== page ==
Exorcist: The Beginning (2004)
(Release Date: August 20, 2004)

Pazuzu never sounded so silly!Pazuzu never sounded so silly!Pazuzu never sounded so silly!

But, can you Exorcize Mediocrity?

Zaccaria... Catholic!
J.C. Maçek III
The World's Greatest Critic!

On opening day of Exorcist: The Beginning I was right there watching and soaking the film up for all it was worth. However, I decided not to go ahead and review the film until today, August 23, 2004. The reason is... this is my 30th Birthday. So on one hand I have some more sympathy for Exorcist: The Beginning, as I too have a need to reach far into the past for something good and fulfilling. On the other hand, I probably need to concentrate on a movie like this to prove to myself that someone out there has it a butt-load worse than me. If Exorcist: The Beginning succeeds in any one thing, it's the proof that Demonic Possession is not too much fun. It may be action packed and thrilling, but it's ultimately a pretty revolting development... sort of like the GOP National Convention, only cleaner.

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Don't stab yourself with this... down there.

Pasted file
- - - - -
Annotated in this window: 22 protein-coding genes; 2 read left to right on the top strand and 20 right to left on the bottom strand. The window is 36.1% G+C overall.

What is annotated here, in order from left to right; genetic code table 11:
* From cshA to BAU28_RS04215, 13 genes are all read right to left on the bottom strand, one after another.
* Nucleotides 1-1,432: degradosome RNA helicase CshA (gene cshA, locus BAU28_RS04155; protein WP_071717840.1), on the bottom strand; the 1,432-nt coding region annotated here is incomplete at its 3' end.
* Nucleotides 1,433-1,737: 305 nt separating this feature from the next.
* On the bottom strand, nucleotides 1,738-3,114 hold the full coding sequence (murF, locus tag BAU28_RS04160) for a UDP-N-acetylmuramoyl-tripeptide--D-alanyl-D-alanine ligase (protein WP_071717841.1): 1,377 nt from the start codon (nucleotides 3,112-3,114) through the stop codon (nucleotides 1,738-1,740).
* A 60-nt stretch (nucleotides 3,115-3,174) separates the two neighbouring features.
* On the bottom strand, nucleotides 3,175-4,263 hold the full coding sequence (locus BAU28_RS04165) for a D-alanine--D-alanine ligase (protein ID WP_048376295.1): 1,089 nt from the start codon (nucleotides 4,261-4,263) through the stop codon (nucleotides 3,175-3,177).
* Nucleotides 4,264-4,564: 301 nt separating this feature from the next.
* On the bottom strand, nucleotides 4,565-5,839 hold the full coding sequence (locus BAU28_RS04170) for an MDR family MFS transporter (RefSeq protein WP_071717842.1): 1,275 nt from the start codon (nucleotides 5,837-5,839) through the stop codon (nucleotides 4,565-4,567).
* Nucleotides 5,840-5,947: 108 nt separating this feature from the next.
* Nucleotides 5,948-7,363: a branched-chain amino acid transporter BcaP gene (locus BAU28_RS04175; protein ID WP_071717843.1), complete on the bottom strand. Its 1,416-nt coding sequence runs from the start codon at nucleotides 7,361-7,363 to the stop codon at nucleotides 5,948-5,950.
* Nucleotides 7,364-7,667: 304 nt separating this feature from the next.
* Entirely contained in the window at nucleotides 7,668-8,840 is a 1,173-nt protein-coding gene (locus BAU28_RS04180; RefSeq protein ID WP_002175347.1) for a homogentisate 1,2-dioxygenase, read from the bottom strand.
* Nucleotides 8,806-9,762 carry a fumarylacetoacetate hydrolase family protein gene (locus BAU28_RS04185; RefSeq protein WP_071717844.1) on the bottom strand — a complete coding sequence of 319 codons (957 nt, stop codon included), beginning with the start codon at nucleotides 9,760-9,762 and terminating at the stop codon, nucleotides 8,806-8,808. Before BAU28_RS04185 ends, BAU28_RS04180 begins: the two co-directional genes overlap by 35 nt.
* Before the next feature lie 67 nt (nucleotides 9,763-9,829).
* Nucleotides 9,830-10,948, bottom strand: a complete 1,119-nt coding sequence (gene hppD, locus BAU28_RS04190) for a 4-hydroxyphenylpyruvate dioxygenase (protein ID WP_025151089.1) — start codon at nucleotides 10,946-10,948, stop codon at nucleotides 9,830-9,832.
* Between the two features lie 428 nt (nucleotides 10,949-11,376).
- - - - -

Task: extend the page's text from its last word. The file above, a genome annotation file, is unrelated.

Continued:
The Two Beginnings:

The Devil is in the Details... TWICE!

The main reason this film got made was the surprise success of the re-release of the original under the title The Exorcist: The Version You've Never Seen!
To helm this film, the capable director Paul Schrader was brought in to shoot a concept created by writer William Wisher, Jr. (with touch ups by Caleb Carr). The good news is that the film was finished and was said to have been a cerebral and creepy horror film, "more spooky than gross-out". The bad news... Morgan Creek head honcho James G. Robinson gave Schrader's film the Finger, fired his ass and brought in Renny Freaking Harlin to re-shoot certain scenes for a gorier, bloodier, more traditional horror film.
Harlin (director of [ahem] A Nightmare on Elm Street 4: The Dream Master) took the job, but gave the Finger to re-shooting "certain scenes" and instead obtained the go-ahead to re-shoot the whole damned thing. And, as the review here states... the result is a mixed bag! And how do the Powers that Be that make up the heroes and villains in all four Exorcist films feel about this? Well, Harlin was hit by a car during filming. Not exactly getting struck by lightening, but the idea that he had to spend most of the film on crutches sort of makes you think, doesn't it?
Will the other (original) version see the light of day? Well, Granny Macek's best boy sure hopes so! I'll take a psychological thriller over some anatomy lesson any day! That's not to say that the original version will be a hell of a lot better, but it sure might be (and if it has some cohesion to the direction it might be a hell of a lot better than Auto Focus)!